In 2008, on the Senate floor, he praised a prior attorney general for refusing to rule out the use of waterboarding in the future and claimed that enhanced interrogation techniques were necessary to stop additional terrorist plots.
Specifically he stated, and I quote, ‘I am glad [Attorney General Mukasey] is able to say waterboarding was utilized only three times and that it had not been used in five years. But I am glad he also said he would not say it would never be done again.’
That’s not true. In fact, one detainee alone was subjected to waterboarding 183 times. And as the Senate Intelligence Committee’s extensive study on the CIA’s interrogation program revealed, these so-called ‘enhanced interrogation techniques,’ particularly waterboarding, were and are ineffective and did not produce actionable intelligence.
And, in the summer of 2016, the nominee was one of 21 senators to vote against prohibiting waterboarding and other techniques not found in the Army Field Manual.
He has even expressed support for the detention of Americans, captured on American soil, to be held without charge or trial.
These positions give me no confidence the nominee will uphold our laws and civil liberties as attorney general.
Mr. Chairman, today we are being asked to vote on the one person who will lead the Department of Justice and its 113,000 employees charged with ‘[defending] the interests of the United States according to our nation’s laws’ and ‘[ensuring] fair and impartial administration of justice for all Americans.’
We are being asked to vote on a nominee that will have to stand up to a president who is clearly willing to ignore the law and even issue orders in violation of the Constitution.
We are being asked to determine whether this nominee’s record demonstrates that he will have the objectivity to enforce the law for all Americans and be an independent attorney general and not an arm of the White House.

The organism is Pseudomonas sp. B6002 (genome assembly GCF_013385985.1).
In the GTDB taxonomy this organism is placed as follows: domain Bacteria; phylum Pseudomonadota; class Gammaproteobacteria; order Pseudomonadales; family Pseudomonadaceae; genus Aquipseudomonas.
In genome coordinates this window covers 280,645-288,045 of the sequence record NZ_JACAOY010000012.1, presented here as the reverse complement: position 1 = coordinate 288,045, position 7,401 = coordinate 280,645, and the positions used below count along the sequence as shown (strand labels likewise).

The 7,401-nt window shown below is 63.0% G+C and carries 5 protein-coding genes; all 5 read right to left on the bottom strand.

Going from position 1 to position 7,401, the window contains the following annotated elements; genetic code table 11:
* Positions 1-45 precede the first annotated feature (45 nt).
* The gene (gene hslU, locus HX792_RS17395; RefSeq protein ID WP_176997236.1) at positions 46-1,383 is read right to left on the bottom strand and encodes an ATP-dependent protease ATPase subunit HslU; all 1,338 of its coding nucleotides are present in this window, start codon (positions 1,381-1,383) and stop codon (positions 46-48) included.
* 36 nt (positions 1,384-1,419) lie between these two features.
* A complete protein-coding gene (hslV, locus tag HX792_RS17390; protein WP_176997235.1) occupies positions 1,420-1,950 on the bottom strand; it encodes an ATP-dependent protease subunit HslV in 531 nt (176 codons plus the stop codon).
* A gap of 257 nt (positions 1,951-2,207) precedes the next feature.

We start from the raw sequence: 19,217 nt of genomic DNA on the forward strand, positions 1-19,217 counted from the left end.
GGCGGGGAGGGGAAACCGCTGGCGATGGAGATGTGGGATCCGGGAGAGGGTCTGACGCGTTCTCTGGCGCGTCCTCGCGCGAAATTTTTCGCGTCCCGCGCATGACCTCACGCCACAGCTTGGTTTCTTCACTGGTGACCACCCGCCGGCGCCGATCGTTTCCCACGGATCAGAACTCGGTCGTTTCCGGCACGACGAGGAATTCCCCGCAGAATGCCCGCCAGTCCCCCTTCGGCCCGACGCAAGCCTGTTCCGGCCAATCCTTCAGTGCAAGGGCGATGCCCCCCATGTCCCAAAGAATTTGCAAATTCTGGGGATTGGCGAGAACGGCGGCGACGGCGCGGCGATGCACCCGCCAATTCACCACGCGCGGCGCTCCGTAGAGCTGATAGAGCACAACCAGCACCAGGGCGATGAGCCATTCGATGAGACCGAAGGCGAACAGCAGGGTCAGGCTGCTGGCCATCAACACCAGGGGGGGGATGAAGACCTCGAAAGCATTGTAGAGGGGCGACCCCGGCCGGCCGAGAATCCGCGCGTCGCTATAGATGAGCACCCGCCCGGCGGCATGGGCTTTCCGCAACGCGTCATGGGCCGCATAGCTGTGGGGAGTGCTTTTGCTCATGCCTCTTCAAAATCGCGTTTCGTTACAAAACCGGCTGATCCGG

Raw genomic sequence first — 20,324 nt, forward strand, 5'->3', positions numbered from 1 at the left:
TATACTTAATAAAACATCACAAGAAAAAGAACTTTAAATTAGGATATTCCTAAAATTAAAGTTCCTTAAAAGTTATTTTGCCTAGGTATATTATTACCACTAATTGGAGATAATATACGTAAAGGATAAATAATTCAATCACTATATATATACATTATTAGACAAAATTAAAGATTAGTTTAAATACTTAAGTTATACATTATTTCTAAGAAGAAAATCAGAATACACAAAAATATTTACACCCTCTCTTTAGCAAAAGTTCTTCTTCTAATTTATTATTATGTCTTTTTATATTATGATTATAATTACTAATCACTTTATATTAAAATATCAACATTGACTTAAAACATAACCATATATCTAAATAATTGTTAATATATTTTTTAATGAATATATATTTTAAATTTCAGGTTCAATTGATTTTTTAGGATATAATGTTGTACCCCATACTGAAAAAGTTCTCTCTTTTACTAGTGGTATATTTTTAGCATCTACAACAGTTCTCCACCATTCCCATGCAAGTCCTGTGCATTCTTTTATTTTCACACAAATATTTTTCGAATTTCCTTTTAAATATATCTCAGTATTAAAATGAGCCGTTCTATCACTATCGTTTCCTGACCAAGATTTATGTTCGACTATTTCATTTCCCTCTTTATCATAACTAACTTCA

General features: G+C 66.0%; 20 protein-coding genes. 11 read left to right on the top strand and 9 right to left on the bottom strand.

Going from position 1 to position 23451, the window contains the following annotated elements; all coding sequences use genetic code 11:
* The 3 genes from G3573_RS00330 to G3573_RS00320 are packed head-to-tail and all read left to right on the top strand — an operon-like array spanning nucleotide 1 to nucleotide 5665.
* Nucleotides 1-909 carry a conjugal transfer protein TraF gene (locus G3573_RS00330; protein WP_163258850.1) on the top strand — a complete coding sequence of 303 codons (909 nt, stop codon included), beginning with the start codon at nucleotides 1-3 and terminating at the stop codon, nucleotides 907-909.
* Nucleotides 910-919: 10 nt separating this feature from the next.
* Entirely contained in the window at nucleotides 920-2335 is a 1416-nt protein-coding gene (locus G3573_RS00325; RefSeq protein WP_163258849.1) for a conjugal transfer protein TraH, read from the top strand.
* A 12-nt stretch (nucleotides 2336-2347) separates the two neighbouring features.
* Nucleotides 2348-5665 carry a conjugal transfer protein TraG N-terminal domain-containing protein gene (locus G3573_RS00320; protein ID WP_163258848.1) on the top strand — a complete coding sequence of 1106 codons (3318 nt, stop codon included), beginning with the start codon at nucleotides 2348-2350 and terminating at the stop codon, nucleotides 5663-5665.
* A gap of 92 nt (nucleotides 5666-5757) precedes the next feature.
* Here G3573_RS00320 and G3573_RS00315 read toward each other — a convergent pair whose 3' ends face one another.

Yesterday, early in the evening, we clearly saw what a truly independent attorney general does.
Sally Yates, the acting attorney general who enjoyed broad bipartisan support when she was confirmed as deputy attorney general, declared that under her leadership the department could not defend Trump’s executive order on immigrants and refugees.
Here’s what she wrote and it’s important, and I quote ‘My responsibility is to ensure that the position of the Department of Justice is not only legally defensible, but is informed by our best view of what the law is after consideration of all the facts. In addition, I am responsible for ensuring that the positions we take in court remain consistent with this institution’s solemn obligation to always seek justice and stand for what is right.
‘At present, I am not convinced that the defense of the executive order is consistent with these responsibilities nor am I convinced that the executive order is lawful. Consequently, for as long as I am the acting attorney general, the Department of Justice will not present arguments in defense of the executive order, unless and until I become convinced that it is appropriate to do so.’
Members, that statement took guts. That statement said what an independent attorney general should do. That statement took a steel spine to stand up and say no. It took the courage of Elliot Richardson and William Ruckelshaus who stood up to President Nixon.
That is what an attorney general must be willing and able to do.
I have no confidence that Senator Sessions will do that.
Instead, he has been ‘the fiercest, most dedicated, and most loyal promoter in Congress of the Trump agenda, and has played a critical role as the clearinghouse for policy and philosophy to undergird the implementation of that agenda.’
With this in mind, I must vote no. Thank you.”